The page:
A poem from Mathias Svalina

The Denver Post - - NEWS -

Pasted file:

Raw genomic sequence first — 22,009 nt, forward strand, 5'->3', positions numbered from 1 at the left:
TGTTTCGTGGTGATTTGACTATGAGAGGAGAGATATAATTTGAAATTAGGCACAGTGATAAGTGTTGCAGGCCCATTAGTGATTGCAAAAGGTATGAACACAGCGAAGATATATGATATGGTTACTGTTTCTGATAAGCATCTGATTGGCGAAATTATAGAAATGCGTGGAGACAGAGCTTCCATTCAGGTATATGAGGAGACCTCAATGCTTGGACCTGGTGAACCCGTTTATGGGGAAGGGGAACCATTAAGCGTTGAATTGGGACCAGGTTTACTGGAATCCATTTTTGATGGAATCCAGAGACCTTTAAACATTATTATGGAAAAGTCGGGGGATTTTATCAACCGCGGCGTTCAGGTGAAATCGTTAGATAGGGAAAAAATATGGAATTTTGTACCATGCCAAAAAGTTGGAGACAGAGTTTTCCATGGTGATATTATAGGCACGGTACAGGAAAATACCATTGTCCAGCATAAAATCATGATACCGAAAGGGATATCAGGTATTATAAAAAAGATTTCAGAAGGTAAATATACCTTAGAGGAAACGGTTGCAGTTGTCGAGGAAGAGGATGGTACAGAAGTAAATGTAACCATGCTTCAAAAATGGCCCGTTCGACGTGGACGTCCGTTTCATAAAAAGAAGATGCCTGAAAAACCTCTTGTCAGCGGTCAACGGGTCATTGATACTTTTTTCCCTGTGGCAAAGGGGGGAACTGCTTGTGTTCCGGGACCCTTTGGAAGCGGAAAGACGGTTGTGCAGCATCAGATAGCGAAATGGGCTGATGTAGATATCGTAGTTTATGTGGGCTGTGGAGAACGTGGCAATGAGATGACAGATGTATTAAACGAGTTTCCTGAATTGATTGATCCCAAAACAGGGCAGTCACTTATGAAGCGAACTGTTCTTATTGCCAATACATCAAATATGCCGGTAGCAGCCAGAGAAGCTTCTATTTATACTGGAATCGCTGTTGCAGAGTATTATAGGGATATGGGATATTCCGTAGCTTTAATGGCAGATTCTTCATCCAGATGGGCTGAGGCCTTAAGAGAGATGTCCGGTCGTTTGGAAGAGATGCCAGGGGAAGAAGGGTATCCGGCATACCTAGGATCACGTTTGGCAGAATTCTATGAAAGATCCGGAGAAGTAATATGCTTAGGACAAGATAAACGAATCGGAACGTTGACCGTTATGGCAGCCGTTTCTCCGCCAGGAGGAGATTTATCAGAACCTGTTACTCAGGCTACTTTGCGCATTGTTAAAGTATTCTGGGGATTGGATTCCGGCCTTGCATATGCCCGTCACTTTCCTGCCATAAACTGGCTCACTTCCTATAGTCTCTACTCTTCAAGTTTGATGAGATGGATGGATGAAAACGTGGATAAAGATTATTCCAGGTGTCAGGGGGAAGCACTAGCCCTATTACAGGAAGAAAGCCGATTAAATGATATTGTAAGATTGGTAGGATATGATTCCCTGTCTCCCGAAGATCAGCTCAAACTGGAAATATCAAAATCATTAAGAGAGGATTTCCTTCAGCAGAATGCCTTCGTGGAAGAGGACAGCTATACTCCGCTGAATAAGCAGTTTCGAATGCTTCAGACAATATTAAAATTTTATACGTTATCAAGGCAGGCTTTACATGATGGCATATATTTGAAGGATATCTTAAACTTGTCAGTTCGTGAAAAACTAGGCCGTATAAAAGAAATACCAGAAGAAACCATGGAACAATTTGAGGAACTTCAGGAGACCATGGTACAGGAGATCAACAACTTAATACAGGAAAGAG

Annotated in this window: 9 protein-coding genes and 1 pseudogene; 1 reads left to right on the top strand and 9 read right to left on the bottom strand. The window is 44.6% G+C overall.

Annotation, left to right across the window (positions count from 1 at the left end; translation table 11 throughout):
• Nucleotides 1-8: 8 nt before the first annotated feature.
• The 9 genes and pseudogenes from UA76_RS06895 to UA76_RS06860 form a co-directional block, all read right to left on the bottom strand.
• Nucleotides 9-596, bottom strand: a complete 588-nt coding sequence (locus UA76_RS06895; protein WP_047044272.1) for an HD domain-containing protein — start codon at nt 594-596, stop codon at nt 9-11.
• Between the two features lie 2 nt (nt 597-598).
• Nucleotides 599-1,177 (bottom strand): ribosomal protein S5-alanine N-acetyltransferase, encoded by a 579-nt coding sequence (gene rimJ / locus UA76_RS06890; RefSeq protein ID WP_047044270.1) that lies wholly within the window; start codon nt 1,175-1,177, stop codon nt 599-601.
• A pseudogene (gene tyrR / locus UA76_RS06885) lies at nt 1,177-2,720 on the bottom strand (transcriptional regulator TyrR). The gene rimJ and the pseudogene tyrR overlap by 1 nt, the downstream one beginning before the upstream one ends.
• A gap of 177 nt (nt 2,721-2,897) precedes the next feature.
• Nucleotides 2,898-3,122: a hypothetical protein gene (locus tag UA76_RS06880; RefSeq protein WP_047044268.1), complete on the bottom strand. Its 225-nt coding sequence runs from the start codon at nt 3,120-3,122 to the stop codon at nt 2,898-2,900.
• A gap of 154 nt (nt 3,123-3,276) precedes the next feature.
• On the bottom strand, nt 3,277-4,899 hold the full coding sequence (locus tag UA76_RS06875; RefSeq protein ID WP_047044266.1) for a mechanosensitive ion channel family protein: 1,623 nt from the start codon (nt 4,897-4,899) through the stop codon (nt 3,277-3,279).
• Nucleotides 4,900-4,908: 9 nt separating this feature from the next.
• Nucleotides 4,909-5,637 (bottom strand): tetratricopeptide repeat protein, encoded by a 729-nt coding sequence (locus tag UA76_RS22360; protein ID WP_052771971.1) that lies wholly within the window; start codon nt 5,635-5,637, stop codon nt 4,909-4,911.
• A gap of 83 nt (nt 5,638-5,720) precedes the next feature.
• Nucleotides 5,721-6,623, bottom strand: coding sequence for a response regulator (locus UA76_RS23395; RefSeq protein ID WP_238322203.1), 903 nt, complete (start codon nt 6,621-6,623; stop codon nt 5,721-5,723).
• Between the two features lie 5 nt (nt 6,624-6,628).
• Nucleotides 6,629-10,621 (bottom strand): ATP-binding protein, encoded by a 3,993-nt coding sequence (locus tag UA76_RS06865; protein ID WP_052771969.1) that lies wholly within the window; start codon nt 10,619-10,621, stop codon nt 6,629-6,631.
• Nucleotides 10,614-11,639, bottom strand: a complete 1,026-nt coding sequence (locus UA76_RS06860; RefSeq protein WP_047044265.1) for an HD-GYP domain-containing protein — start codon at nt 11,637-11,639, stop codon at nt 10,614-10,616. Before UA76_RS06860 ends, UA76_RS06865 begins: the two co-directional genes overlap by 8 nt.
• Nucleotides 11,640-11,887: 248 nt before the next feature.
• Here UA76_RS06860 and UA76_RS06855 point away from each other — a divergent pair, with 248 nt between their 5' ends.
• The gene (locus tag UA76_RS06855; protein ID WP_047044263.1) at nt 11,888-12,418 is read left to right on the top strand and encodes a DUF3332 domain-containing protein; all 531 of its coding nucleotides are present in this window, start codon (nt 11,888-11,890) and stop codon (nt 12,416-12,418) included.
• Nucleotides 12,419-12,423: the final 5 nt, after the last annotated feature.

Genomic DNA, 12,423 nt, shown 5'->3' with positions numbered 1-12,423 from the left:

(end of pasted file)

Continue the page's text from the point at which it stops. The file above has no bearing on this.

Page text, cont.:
Den­ver Post Read­ers June 2017 You are walk­ing in the desert be­fore dawn when you come to great pit. The pit ex­tends as far as you can see. It is full of scaf­fold­ing & cranes & half-built sky­scrapers & new con­dos. Work­ers in hard­hats & or­ange vests rush about, lift­ing beams & dig­ging trenches & weld­ing things to other things. They are build­ing a brand new city in the pit, a city of right an­gles & white paint & freshly cut stone. A city of to­mor­row. Then the sun rises over the hori­zon & sun­light beams into the pit. Where the sun­light hits it melts the pitc­ity, the half-built struc­tures turn­ing into wa­ter, the scaf­fold­ing col­laps­ing into pud­dles. They have built pit-city out of ice. They must have known it would melt when the sun came out. You de­cide to write a song about this, a song called “The Bal­lad of Pit City.” Be­fore you can write the song you need to find a gui­tar. You walk down into Pit City, hop­ing to find a mu­sic store or a pawn shop, but all the build­ings have melted. The work­ers are hud­dled in the shady edges of the pit. You walk up to a worker & ask where you might find a gui­tar. Not here, the worker says, not now. But you should try to­mor­row. We re­build this city ev­ery night once the sun goes down. You thank the worker & walk through the flooded pud­dles of the melted city. And who is this per­son walk­ing be­side you, car­ry­ing a bun­dle of fire­wood? It is enough to know they are a friend.

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